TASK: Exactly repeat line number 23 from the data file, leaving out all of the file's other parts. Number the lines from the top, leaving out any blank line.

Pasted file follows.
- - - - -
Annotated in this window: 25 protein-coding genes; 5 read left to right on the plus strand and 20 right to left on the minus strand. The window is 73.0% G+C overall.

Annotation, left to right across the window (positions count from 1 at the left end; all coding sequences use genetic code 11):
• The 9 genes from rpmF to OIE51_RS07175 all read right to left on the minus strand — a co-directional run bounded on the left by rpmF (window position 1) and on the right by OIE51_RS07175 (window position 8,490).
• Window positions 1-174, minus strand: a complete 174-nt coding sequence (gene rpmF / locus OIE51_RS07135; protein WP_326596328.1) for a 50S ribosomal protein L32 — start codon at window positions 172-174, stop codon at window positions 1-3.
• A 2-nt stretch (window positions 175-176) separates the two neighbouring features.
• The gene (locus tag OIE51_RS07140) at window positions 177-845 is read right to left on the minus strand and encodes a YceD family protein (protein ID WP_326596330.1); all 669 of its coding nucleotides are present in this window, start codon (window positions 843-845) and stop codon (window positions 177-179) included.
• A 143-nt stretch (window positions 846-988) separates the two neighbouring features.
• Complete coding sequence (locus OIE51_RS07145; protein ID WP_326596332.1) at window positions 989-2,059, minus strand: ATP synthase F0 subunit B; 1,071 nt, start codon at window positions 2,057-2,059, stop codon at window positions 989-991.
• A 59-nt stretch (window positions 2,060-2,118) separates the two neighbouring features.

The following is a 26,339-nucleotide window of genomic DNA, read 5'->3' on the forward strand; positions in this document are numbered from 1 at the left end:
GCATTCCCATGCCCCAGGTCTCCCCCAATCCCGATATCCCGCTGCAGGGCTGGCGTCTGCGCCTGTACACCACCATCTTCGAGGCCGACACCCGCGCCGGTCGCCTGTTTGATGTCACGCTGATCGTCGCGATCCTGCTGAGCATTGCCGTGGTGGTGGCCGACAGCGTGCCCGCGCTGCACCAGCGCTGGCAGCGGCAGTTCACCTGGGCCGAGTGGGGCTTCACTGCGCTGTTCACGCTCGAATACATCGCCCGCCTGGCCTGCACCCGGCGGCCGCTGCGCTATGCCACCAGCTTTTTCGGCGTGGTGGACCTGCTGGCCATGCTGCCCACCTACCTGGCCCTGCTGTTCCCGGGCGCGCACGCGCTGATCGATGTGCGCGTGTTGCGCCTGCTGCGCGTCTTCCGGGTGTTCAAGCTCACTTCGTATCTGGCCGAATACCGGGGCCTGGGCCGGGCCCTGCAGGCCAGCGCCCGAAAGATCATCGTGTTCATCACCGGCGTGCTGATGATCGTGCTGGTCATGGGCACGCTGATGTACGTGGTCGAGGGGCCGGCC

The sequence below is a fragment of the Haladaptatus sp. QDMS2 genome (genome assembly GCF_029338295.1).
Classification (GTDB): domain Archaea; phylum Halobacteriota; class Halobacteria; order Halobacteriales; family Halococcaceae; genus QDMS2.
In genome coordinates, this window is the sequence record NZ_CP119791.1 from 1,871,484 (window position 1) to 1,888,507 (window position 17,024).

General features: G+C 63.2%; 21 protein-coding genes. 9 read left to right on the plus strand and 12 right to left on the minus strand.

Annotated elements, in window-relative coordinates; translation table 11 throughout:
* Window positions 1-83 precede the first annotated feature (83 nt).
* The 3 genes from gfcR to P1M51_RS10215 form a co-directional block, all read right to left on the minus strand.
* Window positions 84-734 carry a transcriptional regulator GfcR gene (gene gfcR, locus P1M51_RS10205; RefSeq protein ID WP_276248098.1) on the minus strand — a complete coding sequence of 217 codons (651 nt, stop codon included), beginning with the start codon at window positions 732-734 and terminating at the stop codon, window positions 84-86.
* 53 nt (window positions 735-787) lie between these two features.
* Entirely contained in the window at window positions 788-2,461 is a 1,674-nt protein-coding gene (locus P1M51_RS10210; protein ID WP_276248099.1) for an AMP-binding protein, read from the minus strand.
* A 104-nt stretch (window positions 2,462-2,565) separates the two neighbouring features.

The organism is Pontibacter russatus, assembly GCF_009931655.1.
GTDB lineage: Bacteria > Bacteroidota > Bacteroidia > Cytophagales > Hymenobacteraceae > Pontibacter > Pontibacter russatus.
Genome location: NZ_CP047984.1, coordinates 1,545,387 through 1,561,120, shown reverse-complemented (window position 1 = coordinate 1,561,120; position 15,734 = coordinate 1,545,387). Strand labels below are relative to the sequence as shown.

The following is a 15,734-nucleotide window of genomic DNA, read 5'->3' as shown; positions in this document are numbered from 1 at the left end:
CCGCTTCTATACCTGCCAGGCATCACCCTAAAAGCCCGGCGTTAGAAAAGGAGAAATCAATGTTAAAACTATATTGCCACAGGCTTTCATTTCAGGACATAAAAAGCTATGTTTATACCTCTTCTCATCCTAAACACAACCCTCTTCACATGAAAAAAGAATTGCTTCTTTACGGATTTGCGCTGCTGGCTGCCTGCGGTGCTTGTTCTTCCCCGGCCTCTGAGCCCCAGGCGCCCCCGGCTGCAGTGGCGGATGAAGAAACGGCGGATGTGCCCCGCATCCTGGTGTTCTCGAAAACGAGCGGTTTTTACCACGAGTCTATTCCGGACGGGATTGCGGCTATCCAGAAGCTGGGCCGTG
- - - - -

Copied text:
The organism is Pontibacter russatus, assembly GCF_009931655.1.